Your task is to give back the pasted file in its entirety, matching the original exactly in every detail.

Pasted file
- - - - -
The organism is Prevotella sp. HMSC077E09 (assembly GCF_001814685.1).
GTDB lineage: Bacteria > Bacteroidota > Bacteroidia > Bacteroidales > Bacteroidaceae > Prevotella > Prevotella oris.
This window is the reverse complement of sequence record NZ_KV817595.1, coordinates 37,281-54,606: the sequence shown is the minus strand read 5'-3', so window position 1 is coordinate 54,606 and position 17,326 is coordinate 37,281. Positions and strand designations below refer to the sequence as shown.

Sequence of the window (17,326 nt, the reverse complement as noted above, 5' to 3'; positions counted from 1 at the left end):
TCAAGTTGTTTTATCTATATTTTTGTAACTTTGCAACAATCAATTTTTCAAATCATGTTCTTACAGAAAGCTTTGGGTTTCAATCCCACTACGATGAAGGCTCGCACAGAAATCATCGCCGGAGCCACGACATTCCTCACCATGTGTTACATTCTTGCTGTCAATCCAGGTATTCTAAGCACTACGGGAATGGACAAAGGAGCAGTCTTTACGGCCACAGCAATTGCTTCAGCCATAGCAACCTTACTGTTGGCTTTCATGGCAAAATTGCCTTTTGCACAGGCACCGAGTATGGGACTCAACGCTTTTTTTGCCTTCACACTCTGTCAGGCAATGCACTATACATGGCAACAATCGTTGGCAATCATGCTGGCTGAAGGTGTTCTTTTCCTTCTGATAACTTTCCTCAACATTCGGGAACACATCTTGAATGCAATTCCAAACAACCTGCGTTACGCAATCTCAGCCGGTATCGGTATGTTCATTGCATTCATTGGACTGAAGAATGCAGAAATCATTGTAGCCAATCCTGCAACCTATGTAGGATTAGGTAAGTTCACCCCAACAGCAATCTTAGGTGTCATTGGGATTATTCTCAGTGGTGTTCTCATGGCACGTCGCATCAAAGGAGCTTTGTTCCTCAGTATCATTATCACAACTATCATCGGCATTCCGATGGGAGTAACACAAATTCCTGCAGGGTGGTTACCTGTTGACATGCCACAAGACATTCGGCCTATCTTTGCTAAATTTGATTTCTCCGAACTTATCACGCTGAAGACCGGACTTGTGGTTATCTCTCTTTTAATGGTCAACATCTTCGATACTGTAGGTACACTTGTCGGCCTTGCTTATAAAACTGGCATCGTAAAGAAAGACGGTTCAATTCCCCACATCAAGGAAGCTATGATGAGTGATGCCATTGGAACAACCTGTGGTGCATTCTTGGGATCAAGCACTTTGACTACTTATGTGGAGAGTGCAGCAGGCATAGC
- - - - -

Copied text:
The organism is Prevotella sp. HMSC077E09 (assembly GCF_001814685.1).
GTDB lineage: Bacteria > Bacteroidota > Bacteroidia > Bacteroidales > Bacteroidaceae > Prevotella > Prevotella oris.
This window is the reverse complement of sequence record NZ_KV817595.1, coordinates 37,281-54,606: the sequence shown is the minus strand read 5'-3', so window position 1 is coordinate 54,606 and position 17,326 is coordinate 37,281. Positions and strand designations below refer to the sequence as shown.

Sequence of the window (17,326 nt, the reverse complement as noted above, 5' to 3'; positions counted from 1 at the left end):
TCAAGTTGTTTTATCTATATTTTTGTAACTTTGCAACAATCAATTTTTCAAATCATGTTCTTACAGAAAGCTTTGGGTTTCAATCCCACTACGATGAAGGCTCGCACAGAAATCATCGCCGGAGCCACGACATTCCTCACCATGTGTTACATTCTTGCTGTCAATCCAGGTATTCTAAGCACTACGGGAATGGACAAAGGAGCAGTCTTTACGGCCACAGCAATTGCTTCAGCCATAGCAACCTTACTGTTGGCTTTCATGGCAAAATTGCCTTTTGCACAGGCACCGAGTATGGGACTCAACGCTTTTTTTGCCTTCACACTCTGTCAGGCAATGCACTATACATGGCAACAATCGTTGGCAATCATGCTGGCTGAAGGTGTTCTTTTCCTTCTGATAACTTTCCTCAACATTCGGGAACACATCTTGAATGCAATTCCAAACAACCTGCGTTACGCAATCTCAGCCGGTATCGGTATGTTCATTGCATTCATTGGACTGAAGAATGCAGAAATCATTGTAGCCAATCCTGCAACCTATGTAGGATTAGGTAAGTTCACCCCAACAGCAATCTTAGGTGTCATTGGGATTATTCTCAGTGGTGTTCTCATGGCACGTCGCATCAAAGGAGCTTTGTTCCTCAGTATCATTATCACAACTATCATCGGCATTCCGATGGGAGTAACACAAATTCCTGCAGGGTGGTTACCTGTTGACATGCCACAAGACATTCGGCCTATCTTTGCTAAATTTGATTTCTCCGAACTTATCACGCTGAAGACCGGACTTGTGGTTATCTCTCTTTTAATGGTCAACATCTTCGATACTGTAGGTACACTTGTCGGCCTTGCTTATAAAACTGGCATCGTAAAGAAAGACGGTTCAATTCCCCACATCAAGGAAGCTATGATGAGTGATGCCATTGGAACAACCTGTGGTGCATTCTTGGGATCAAGCACTTTGACTACTTATGTGGAGAGTGCAGCAGGCATAGC